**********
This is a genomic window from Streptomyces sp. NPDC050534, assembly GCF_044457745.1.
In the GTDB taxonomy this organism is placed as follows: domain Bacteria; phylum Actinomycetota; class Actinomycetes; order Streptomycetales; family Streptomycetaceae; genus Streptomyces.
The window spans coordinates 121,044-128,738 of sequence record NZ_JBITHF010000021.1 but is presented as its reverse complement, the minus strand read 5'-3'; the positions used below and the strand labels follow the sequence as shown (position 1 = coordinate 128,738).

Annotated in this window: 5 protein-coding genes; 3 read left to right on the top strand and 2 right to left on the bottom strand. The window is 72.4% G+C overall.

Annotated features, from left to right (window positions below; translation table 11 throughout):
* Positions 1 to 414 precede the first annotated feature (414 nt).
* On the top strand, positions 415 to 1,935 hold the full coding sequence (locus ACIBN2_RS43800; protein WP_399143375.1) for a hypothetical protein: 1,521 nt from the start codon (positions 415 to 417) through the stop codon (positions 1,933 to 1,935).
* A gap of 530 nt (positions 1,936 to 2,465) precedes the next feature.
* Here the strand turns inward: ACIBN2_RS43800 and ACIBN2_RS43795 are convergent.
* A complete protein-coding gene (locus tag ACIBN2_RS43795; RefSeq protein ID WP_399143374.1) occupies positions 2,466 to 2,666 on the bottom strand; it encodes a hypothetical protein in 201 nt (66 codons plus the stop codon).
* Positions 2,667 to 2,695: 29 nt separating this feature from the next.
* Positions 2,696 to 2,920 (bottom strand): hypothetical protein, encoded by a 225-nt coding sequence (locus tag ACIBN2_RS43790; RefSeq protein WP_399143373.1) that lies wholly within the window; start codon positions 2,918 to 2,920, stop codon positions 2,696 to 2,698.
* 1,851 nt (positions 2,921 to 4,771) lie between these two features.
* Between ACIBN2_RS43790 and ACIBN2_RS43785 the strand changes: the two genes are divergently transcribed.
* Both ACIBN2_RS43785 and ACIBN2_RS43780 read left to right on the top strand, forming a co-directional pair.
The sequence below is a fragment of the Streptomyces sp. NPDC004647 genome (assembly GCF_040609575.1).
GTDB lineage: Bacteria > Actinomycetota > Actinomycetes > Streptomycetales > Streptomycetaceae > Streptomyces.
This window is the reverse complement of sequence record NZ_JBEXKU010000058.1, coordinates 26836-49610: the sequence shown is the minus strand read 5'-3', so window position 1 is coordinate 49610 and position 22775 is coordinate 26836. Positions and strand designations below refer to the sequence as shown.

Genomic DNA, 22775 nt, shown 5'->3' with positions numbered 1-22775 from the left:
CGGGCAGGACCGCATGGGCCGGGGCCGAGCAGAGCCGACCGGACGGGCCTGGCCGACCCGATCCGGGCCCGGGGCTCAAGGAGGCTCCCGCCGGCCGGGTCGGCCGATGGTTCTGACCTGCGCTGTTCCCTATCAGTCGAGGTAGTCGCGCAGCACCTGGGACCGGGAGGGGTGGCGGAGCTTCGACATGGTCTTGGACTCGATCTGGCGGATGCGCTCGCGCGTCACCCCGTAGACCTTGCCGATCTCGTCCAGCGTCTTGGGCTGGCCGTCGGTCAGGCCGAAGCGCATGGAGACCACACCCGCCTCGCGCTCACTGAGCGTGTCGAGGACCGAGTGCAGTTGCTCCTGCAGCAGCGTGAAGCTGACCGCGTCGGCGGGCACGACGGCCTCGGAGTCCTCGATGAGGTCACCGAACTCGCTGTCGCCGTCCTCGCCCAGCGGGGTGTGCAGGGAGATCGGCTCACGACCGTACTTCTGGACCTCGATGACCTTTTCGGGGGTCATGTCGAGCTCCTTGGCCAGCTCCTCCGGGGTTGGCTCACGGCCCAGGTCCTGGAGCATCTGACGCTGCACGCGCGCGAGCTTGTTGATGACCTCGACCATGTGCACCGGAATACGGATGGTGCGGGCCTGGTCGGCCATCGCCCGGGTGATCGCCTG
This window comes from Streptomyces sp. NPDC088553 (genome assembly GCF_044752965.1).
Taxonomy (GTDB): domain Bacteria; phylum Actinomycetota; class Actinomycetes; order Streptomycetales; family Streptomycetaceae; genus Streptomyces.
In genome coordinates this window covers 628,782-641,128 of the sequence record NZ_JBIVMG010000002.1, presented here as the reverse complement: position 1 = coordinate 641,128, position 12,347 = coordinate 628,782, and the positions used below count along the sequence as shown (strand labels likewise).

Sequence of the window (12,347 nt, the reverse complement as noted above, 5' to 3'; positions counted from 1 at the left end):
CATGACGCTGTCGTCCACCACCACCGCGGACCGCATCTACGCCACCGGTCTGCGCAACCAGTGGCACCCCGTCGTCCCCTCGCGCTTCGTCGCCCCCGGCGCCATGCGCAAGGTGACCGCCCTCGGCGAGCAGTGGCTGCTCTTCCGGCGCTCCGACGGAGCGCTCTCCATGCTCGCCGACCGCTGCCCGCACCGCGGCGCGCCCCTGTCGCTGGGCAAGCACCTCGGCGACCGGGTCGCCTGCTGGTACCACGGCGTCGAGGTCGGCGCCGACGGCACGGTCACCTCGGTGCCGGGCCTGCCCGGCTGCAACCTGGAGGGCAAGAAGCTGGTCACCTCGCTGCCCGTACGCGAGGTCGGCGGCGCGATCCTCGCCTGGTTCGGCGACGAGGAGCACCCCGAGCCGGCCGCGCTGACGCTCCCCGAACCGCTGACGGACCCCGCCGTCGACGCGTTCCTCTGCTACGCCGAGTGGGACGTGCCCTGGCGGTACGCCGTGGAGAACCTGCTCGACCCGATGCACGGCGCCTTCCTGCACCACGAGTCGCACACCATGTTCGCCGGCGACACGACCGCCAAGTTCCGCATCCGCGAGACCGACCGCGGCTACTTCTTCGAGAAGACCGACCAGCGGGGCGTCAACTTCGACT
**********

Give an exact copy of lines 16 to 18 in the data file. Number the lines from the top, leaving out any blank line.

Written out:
The sequence below is a fragment of the Streptomyces sp. NPDC004647 genome (assembly GCF_040609575.1).
GTDB lineage: Bacteria > Actinomycetota > Actinomycetes > Streptomycetales > Streptomycetaceae > Streptomyces.
This window is the reverse complement of sequence record NZ_JBEXKU010000058.1, coordinates 26836-49610: the sequence shown is the minus strand read 5'-3', so window position 1 is coordinate 49610 and position 22775 is coordinate 26836. Positions and strand designations below refer to the sequence as shown.